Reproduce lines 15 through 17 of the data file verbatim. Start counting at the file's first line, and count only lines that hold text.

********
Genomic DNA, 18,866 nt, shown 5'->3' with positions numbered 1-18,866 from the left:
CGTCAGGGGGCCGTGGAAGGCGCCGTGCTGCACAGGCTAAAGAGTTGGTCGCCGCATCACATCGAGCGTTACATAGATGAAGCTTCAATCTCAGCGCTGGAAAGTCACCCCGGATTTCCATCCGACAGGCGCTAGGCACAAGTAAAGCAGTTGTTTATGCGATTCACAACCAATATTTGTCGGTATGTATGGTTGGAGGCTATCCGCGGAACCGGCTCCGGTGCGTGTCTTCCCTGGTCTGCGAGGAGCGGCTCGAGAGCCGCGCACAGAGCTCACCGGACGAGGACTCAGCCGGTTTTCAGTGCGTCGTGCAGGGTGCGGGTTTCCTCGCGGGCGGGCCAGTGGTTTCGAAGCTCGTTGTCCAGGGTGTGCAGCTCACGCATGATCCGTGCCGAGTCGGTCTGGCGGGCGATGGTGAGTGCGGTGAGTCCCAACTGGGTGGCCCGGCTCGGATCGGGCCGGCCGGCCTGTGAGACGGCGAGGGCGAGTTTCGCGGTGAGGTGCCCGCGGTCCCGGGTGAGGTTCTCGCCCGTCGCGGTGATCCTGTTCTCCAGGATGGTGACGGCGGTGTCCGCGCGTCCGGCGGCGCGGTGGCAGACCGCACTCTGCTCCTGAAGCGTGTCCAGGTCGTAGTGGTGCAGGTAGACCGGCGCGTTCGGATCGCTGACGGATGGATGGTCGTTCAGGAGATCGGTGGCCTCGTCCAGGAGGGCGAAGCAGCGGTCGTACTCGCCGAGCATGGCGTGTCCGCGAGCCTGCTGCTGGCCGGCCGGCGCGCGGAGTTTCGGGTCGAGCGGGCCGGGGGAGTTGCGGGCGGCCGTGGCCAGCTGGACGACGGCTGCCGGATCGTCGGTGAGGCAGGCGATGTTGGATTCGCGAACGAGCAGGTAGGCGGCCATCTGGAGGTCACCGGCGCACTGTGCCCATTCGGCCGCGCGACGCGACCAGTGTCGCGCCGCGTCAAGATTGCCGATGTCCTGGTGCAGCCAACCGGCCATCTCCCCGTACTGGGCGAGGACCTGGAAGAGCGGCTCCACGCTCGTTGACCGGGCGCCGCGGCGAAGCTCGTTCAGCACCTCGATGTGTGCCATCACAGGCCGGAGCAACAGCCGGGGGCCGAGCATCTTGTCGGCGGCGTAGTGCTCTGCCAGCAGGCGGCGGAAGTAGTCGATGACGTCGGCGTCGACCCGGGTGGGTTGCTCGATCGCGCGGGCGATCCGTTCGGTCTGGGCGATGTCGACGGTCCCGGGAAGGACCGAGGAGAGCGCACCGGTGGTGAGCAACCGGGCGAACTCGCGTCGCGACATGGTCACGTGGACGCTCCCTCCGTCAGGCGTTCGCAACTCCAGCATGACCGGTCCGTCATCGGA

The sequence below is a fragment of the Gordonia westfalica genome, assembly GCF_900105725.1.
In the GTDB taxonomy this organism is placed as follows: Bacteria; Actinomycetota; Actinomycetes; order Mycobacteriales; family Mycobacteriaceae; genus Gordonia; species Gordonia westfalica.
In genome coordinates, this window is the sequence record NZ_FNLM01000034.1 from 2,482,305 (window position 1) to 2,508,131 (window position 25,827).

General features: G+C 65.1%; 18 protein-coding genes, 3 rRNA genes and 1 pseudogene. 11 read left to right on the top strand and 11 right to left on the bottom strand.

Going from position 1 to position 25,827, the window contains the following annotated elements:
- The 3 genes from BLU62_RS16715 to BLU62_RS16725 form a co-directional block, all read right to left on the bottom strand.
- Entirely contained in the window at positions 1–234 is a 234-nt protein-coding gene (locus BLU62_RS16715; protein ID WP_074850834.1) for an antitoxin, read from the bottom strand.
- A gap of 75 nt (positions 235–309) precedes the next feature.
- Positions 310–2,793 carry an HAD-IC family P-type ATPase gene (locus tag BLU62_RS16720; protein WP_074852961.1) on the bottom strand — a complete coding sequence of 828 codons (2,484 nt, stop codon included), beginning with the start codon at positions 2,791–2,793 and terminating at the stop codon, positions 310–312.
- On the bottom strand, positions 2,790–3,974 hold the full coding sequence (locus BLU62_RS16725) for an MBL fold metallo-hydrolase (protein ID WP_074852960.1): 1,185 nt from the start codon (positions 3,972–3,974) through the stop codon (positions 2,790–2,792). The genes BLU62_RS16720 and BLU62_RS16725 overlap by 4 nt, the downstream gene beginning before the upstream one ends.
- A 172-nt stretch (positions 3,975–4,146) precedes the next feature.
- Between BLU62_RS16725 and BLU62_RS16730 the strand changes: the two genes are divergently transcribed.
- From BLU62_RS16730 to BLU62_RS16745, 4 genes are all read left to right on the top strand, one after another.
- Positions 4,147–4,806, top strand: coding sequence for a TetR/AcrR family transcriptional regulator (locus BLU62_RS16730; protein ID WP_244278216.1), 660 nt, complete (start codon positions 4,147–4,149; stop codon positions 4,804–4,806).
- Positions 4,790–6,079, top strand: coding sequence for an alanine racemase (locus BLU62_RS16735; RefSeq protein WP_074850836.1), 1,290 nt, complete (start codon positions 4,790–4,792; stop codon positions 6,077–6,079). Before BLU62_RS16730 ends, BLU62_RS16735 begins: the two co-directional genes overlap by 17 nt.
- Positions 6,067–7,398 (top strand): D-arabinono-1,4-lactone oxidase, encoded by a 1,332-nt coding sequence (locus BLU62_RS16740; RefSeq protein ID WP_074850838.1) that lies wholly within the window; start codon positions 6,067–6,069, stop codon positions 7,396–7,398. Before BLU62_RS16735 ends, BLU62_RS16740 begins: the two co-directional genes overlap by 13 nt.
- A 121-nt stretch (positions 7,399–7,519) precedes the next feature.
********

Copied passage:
- From BLU62_RS16730 to BLU62_RS16745, 4 genes are all read left to right on the top strand, one after another.
- Positions 4,147–4,806, top strand: coding sequence for a TetR/AcrR family transcriptional regulator (locus BLU62_RS16730; protein ID WP_244278216.1), 660 nt, complete (start codon positions 4,147–4,149; stop codon positions 4,804–4,806).
- Positions 4,790–6,079, top strand: coding sequence for an alanine racemase (locus BLU62_RS16735; RefSeq protein WP_074850836.1), 1,290 nt, complete (start codon positions 4,790–4,792; stop codon positions 6,077–6,079). Before BLU62_RS16730 ends, BLU62_RS16735 begins: the two co-directional genes overlap by 17 nt.